- On a trail in Kasauli in recent times, Ruskin Bond's own city, my entire family on the in-laws side and both the kids too. The sight was perfect - tall teeming trees, sunshine finding its way through the many trees to fall on us; the fresh smell of the ground and the leaves; the only sounds when we all became quiet to listen to them were of the trees swaying in the breeze fascinating the children with the constant 'swish-swoosh', the birds chirping cheerfully and the rumbling of the river somewhere down below. An absolute treat for each and every sense.

- The sweetest and a major chunk of the memories I have are from the summer holidays. My mom was a teacher herself and so this was the time both of looked forward to spend together with little activities planned for the whole day. In spite of being vacation time, our days started early at 5:30'ish as we got ready to go to 'Sanjay Park/Lake Park' in Laxmi Bai Nagar, a 40-45 minute walk from our government quarter in Lodi Colony. The path to the park was a treat in itself, wide roads, a cool breeze, chirping birds, the first rays of the sun just beginning to shine their way to illuminate the top of trees and make the dew on the grass glisten. The park was always a delight, lush grass on both sides of 2 ponds, a big one for the ducks and a small one for the fish, on either ends of the park with a stream of water running along the entire length of the park joining both of them. The major attraction of coming to this park, while passing another beautiful one on the way closer to home was taking small pebbled sized flour balls to feed the fish. For the same reason, many cousins liked to spend part of their vacations with us. There was another steps like structure made in the park, an amphitheater kind of setting, where the steps were all covered with the green grass and the area just next to it was a slope again covered with the same rich carpet of grass. How much we loved to just lie down and roll our bodies on the cool grass, letting out peels of laughter and giggles, taking pleasure in an absolutely simple, yet pleasurable activity. The other end of the park which had the big pond and the ducks was then visited and we again delighted in chasing the ducks.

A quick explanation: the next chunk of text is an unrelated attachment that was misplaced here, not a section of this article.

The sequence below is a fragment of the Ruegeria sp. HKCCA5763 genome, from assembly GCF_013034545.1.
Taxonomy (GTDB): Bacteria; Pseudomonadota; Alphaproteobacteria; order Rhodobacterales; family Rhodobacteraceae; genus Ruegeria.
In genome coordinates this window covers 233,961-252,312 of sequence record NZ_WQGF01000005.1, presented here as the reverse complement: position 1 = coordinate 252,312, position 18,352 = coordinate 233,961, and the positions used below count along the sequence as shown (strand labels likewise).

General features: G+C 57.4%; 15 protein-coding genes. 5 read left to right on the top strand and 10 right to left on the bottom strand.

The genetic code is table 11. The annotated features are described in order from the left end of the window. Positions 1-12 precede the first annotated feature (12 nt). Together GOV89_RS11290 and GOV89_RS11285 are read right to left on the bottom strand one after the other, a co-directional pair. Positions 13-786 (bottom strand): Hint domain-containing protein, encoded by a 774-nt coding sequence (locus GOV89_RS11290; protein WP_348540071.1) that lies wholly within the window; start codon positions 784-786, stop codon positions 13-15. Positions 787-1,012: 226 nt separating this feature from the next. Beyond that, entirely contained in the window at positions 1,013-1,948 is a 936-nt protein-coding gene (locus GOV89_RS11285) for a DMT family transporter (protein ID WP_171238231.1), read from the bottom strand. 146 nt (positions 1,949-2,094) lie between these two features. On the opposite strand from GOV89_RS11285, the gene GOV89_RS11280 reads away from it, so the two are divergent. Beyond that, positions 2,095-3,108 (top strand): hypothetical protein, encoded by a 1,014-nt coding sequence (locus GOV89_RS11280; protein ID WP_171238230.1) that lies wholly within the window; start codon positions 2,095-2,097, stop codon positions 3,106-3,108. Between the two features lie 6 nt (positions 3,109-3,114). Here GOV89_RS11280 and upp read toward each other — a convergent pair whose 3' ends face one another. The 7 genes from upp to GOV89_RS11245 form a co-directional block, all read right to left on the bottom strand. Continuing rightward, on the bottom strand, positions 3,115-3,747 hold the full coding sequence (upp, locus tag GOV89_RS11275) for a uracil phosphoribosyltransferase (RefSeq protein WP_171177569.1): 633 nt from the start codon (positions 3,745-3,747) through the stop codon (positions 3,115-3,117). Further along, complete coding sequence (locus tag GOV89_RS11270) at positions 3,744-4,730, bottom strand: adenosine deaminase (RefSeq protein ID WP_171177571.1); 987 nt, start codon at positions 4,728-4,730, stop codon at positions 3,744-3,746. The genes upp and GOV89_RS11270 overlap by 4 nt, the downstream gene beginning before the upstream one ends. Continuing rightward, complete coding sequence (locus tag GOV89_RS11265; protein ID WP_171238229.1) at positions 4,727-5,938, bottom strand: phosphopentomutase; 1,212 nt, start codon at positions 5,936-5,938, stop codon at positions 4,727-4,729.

- A gigantic splash of color comes gushing to mind when I think of Duluth, Lutsen and beyond along the North Shore of Minnesota. A gondola ride between a pair of mountains where the flaming red maples, the sunny glow of golden poplar and birch leaves glittered against the blue sky, underlined by the deep maroon of the low-growing moose maples. Probably one of the most breathtaking sights I have ever seen, it  felt as if the Master had picked up a giant brush himself and painted the mountains in those brilliant, fiery, dazzling colors. An equally wondrous sight was that of orange and red maples against the brown ground. I think the image of a year and a half old Vansh walking on that vibrantly hued ground and marveling all the same will remain etched in my memory forever.